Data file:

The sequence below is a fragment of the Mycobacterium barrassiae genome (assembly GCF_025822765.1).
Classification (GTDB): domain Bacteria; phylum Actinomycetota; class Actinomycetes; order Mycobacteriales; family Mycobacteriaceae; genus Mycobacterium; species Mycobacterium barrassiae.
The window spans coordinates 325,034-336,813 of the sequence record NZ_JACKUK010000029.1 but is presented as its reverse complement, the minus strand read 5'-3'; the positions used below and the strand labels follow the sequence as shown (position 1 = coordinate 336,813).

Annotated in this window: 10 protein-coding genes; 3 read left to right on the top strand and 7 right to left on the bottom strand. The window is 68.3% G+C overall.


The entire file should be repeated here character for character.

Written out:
The sequence below is a fragment of the Mycobacterium barrassiae genome (assembly GCF_025822765.1).
Classification (GTDB): domain Bacteria; phylum Actinomycetota; class Actinomycetes; order Mycobacteriales; family Mycobacteriaceae; genus Mycobacterium; species Mycobacterium barrassiae.
The window spans coordinates 325,034-336,813 of the sequence record NZ_JACKUK010000029.1 but is presented as its reverse complement, the minus strand read 5'-3'; the positions used below and the strand labels follow the sequence as shown (position 1 = coordinate 336,813).

Annotated in this window: 10 protein-coding genes; 3 read left to right on the top strand and 7 right to left on the bottom strand. The window is 68.3% G+C overall.